We have already heard from parents and teachers across the state who are concerned that the sweeping changes to teacher pay would make it even more difficult to attract and retain good teachers in our schools. Capping teacher pay at $90,000, as well as the elimination of the "staff mix" model and limits on bargaining, combine to limit the ability of teachers to make a living and remain as residents of our own communities.

The McCleary case was never about reforms to the way teachers are paid. We see no reason for these risky changes to be made, certainly not with so much haste and so little public scrutiny.

We are also troubled by the methods used to pay for this half measure. The Supreme Court held that education funding must be regular and dependable. A property tax increase does not meet that standard, especially when the legislature maintains a 1% cap in future years on property taxes. This has the effect of eroding the property tax revenues that go to schools, meaning it's no longer regular or dependable.

The legislature's decision to limit local levies is another risky move. If the legislature fails to adequately fund basic education, or if districts' costs rise above what legislators are willing to pay, those districts will be facing significant cuts, undermining the intent of the McCleary decision.

More importantly, using the property tax to fund schools is regressive and hurts the poor and the working families for whom a public education is particularly important. Many families will be unable to pay these costs, especially at a time when housing costs in many Washington cities are rising fast.

Washington State is home to some of the world's richest individuals - and yet we have the most regressive tax system in the United States. The legislature's decision to make poor people pay without asking the rich or big businesses to pay more is unconscionable, particularly when the same budget deal opens millions in new tax breaks for business.

We understand that legislators are worried about a government shutdown. We are too. On the other hand, it is hard to believe that avoiding a shutdown now is worth the price of continuing to underfund our schools and make poor people pay more in housing costs for years to come.

Students across Washington State are asked to attend schools that don't have heat in the winter, that don't have new textbooks, that don't have a full-time nurse on duty, that don't have librarians or new books, or counselors to help guide them to college or a career. It's not clear that this deal will fully address these and other urgent needs, particularly since there are no provisions for capital expenditures in this budget. We urge the legislature to urgently address capital requirements for schools by passing a bill that provides the $2 billion necessary to ensure children across Washington attend schools that are safe, secure and have the capacity to accommodate the lower class sizes that voters have voted for and that we know provide a better learning environment for all students.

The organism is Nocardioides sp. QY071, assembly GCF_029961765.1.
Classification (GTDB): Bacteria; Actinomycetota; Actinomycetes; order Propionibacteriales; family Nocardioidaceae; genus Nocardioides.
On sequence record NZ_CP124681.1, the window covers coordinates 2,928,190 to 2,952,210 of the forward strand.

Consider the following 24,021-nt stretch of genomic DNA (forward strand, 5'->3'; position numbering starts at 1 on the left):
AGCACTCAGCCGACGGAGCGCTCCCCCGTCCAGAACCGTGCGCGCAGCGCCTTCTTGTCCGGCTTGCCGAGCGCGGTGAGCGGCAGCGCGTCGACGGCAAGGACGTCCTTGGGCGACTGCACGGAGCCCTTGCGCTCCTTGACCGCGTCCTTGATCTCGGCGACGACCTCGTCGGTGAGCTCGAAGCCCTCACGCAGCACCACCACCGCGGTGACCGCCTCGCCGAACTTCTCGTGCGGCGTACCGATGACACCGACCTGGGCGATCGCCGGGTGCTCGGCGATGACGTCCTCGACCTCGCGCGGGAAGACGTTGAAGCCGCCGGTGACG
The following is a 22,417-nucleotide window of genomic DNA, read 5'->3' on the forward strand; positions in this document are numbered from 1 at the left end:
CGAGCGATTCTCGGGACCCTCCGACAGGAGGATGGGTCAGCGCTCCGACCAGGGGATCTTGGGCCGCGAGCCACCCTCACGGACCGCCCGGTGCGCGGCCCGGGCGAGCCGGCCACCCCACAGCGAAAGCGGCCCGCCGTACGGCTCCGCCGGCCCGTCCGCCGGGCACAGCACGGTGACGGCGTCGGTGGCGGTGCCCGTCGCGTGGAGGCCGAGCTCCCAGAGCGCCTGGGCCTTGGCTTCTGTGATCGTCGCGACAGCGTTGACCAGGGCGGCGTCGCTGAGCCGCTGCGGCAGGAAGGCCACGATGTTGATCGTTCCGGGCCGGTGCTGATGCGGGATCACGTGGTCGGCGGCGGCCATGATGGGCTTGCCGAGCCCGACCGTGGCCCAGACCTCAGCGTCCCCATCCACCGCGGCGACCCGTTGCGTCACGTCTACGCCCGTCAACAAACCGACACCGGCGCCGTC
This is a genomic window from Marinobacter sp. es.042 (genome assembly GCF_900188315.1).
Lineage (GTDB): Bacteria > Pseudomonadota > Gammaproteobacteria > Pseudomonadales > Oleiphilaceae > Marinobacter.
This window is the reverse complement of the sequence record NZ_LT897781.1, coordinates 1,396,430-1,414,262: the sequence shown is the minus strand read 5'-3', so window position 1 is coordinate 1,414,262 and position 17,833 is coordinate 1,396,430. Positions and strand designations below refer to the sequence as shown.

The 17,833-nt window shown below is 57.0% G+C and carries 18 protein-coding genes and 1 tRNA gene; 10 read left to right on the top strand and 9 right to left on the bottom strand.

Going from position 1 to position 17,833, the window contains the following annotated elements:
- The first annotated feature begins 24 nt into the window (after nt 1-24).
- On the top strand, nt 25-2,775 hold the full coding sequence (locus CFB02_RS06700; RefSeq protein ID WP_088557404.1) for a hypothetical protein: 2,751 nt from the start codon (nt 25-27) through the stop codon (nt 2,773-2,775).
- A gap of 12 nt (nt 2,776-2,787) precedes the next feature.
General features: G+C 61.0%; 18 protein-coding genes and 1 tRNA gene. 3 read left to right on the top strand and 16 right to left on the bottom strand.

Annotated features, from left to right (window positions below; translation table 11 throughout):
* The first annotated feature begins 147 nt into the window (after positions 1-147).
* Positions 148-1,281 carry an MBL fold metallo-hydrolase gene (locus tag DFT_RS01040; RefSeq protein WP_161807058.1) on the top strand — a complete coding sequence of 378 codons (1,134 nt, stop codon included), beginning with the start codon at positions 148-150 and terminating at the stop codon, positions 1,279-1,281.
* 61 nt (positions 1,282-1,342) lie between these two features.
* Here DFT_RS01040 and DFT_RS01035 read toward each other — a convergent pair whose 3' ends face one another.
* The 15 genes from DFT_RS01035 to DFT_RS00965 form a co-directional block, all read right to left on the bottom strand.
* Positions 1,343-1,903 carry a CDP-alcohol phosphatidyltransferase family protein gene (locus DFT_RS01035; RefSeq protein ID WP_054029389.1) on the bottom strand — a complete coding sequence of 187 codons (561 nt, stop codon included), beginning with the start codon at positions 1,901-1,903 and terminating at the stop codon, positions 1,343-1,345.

Legislators may be exhausted and tired after a few weeks of work. But parents are exhausted and tired after years of unpaid work to plug the gaps in funding for our underfunded public schools caused by legislators’ dereliction of their duty. We call on legislators to reject this deal and fix it to address the issues we have identified above. If they pass this education funding plan, we will have no choice but to urge the Supreme Court to reject it and order the legislature to do better.


Anonymous said…
"Because much of the McCleary plan doesn't kick in for some time, Billig said lawmakers can tweak things if problems w/ plan."

Could that "tweak" include doubling the budget and changing the tax sources after we vote Rossi and Reichert out in November?

Difficult situation
Anonymous said…
The Washington State Constitution limits the annual rate of property taxes that may be imposed on an individual parcel of property to 1% of its true and fair value. ... The aggregate limit for cities, counties and most special districts is $5.90 per $1,000 assessed value.